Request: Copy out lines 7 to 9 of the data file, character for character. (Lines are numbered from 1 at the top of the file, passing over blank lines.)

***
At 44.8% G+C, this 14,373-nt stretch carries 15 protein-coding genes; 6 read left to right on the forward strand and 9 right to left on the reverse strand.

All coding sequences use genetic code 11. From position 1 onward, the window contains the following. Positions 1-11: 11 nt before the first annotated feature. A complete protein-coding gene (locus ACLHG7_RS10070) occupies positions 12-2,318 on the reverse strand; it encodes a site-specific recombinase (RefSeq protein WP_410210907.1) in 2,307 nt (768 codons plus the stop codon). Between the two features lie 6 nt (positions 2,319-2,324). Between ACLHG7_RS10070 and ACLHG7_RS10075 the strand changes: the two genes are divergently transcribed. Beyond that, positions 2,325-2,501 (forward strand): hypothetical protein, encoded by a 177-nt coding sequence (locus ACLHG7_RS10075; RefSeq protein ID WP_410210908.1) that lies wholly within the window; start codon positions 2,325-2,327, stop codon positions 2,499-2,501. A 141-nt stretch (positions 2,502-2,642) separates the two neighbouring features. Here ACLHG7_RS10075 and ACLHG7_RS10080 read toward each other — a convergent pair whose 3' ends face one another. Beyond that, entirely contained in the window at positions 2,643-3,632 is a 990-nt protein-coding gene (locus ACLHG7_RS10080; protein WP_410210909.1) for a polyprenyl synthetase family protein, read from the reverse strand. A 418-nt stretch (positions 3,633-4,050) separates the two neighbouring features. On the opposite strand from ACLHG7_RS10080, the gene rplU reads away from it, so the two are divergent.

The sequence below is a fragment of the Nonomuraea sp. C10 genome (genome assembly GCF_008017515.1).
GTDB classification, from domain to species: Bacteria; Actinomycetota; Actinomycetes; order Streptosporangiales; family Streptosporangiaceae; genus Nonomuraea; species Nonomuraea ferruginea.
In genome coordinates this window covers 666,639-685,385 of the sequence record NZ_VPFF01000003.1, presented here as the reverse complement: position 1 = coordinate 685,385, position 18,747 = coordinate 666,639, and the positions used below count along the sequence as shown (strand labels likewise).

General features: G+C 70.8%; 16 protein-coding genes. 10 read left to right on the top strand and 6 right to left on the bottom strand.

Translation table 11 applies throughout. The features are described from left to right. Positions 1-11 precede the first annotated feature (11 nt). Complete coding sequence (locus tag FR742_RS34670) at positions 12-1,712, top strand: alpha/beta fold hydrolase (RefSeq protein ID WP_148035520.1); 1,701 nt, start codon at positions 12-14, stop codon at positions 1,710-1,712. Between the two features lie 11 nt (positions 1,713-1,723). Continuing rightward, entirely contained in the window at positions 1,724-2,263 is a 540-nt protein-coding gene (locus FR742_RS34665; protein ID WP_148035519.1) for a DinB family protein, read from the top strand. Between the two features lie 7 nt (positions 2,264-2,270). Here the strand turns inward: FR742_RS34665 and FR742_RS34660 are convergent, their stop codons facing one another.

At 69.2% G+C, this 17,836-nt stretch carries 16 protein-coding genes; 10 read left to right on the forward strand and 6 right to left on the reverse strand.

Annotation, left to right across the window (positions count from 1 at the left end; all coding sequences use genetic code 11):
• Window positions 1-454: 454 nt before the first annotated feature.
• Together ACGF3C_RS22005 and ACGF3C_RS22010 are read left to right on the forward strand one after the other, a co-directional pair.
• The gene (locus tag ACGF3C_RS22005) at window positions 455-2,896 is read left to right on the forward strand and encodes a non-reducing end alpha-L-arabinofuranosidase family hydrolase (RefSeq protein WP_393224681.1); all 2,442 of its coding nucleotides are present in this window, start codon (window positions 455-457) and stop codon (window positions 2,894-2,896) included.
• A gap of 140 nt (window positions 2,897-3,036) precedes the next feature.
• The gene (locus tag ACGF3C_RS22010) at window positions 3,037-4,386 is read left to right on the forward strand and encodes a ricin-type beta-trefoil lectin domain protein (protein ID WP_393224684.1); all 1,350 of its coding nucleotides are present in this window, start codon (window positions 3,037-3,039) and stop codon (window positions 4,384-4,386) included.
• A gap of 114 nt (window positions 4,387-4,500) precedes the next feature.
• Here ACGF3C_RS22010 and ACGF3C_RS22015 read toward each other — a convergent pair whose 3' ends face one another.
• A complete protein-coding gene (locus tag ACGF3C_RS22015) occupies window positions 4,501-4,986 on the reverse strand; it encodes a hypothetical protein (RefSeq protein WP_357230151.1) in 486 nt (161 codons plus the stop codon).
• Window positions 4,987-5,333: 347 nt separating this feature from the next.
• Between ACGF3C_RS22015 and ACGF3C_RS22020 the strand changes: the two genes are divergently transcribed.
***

Translation table 11 applies throughout. The features are described from left to right. Positions 1-11 precede the first annotated feature (11 nt). Complete coding sequence (locus tag FR742_RS34670) at positions 12-1,712, top strand: alpha/beta fold hydrolase (RefSeq protein ID WP_148035520.1); 1,701 nt, start codon at positions 12-14, stop codon at positions 1,710-1,712. Between the two features lie 11 nt (positions 1,713-1,723). Continuing rightward, entirely contained in the window at positions 1,724-2,263 is a 540-nt protein-coding gene (locus FR742_RS34665; protein ID WP_148035519.1) for a DinB family protein, read from the top strand. Between the two features lie 7 nt (positions 2,264-2,270). Here the strand turns inward: FR742_RS34665 and FR742_RS34660 are convergent, their stop codons facing one another.

At 69.2% G+C, this 17,836-nt stretch carries 16 protein-coding genes; 10 read left to right on the forward strand and 6 right to left on the reverse strand.

Annotation, left to right across the window (positions count from 1 at the left end; all coding sequences use genetic code 11):